Tuesday, July 03, 2007

$125 million from the U.S. Department of Energy over 5 years to 130 scientists from Bay Area including UC Davis

Lean structure, partnerships to shape new bioenergy center

East Bay Business Times - June 29, 2007by Michael Fitzhugh

A lean startup structure and industrial partnerships will give the East Bay's new Joint Bioenergy Institute an edge in getting the fruits of its research to market according its key architects.

"As discoveries are made by scientists, we need to transition those to the public," said Jay Keasling, a Lawrence Berkeley National Laboratory director and UC-Berkeley professor designated as JBEI's top boss. "Having companies engaged in and funding research is a very good thing. It allows us to transfer the science to them and get their products out to the public even faster."

The close collaboration, led by the Berkeley lab, is expected to receive $125 million from the U.S. Department of Energy over five years to marshal the expertise of as many as 130 scientists from Sandia National Laboratories, Lawrence Livermore National Laboratory, UC-Berkeley, UC-Davis and Stanford University.

In all, three bioenergy centers were funded, including JBEI. The University of Wisconsin, Madison, will lead the Great Lakes Bioenergy Research Center. Oak Ridge National Laboratory in Oak Ridge, Tenn., will lead the third center, the Bioenergy Science Centers, to use grasses, trees and microbes for making liquid fuels.

At JBEI, "the idea is not to just fund a bunch of academic researchers who show up and pursue whatever research they want, but to have people who truly talk to each other," said Kathe Andrews-Cramer, Sandia's manager of computation systems biology and JBEI's vice president of strategic integration.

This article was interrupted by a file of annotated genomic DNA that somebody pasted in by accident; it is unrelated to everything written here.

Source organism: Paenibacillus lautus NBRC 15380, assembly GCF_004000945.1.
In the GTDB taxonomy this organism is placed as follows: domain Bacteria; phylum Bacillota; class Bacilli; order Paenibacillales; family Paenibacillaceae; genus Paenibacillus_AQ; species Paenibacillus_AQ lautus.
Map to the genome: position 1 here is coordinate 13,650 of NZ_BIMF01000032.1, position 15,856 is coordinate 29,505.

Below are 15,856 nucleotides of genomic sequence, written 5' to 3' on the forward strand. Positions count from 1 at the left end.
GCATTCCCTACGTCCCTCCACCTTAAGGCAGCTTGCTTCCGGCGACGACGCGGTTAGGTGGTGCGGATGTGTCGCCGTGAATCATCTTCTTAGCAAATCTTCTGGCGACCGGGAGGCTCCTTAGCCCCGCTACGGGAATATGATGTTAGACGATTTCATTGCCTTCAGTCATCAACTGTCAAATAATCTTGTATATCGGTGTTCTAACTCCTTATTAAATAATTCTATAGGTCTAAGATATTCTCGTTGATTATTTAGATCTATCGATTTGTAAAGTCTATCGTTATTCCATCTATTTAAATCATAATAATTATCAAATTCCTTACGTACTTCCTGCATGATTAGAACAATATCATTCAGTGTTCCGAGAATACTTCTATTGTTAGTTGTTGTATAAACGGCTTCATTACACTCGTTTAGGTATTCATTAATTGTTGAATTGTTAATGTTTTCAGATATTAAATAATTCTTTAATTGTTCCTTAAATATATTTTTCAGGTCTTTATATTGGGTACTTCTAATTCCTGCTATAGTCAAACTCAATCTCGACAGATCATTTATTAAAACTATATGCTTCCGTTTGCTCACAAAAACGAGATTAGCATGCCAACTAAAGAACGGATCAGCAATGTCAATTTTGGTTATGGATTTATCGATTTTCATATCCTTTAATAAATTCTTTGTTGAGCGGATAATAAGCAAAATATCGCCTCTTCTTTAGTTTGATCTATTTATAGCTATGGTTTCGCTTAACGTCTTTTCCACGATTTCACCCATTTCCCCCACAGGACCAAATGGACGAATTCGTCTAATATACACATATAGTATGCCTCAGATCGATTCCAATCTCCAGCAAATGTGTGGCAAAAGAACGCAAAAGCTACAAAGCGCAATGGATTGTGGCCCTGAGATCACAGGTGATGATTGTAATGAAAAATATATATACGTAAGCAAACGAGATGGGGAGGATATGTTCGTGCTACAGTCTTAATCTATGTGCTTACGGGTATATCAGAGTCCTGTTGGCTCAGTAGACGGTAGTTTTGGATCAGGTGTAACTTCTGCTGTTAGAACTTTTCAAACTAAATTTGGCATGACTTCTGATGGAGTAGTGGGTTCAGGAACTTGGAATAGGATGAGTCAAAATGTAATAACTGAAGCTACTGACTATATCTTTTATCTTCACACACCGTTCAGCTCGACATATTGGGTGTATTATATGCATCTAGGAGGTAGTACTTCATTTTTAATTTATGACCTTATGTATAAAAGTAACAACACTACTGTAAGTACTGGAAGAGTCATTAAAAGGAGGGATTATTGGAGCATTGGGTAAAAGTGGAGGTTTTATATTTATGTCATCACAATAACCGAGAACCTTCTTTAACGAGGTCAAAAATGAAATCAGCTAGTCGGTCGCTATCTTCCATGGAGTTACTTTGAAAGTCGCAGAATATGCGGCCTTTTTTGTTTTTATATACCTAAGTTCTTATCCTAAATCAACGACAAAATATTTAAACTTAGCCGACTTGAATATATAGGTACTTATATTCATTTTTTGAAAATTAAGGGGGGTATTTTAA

"This is the first time I can remember the DOE actually stating that they want a large amount of industrial involvement and something like a startup company mentality," said Harvey Blanch, the new institute's chief science and technology officer and a UC professor.

To meet that demand, Andrews-Cramer said lead scientists gathered together daily at times for the last nine months making difficult budget and project proposal decisions together.

Another novel decision echoes that of scrappy tech startups and leading pharmaceutical companies which rely on rapid information sharing: the use of Web-based lab notebooks - from San Diego's KineMatik USA in this case - which will aggregate researchers' notes and data in a central database in real time.

"It means you never have to hunt somebody down and dig a lab notebook out of their bottom drawer to get data. That means you can do analyses you could never have done before," Andrews-Cramer said. "Being able to track what doesn't work as well as what does work can be some of the most useful information you'll ever have."

An 11-company industrial advisory board - dealing in everything from agricultural feedstocks to auto engines - will help keep the institute's research connected to commercial realities.

The institute expects to receive its funding in the next couple of months, said Blanch. For now, the search is on for a facility offering the 50,000 to 60,000 square feet of lab space Blanch estimates the institute will need.


Joint Bioenergy Institute

Business: Bioenergy research and development
Founded: 2007
CEO: Jay Keasling
Employees: 130 expected
Temporary address: Berkeley West Biocenter, 717 Potter St., Berkeley 94710
Web site: www.jbei.org


mfitzhugh@bizjournals.com | 925-598-1425

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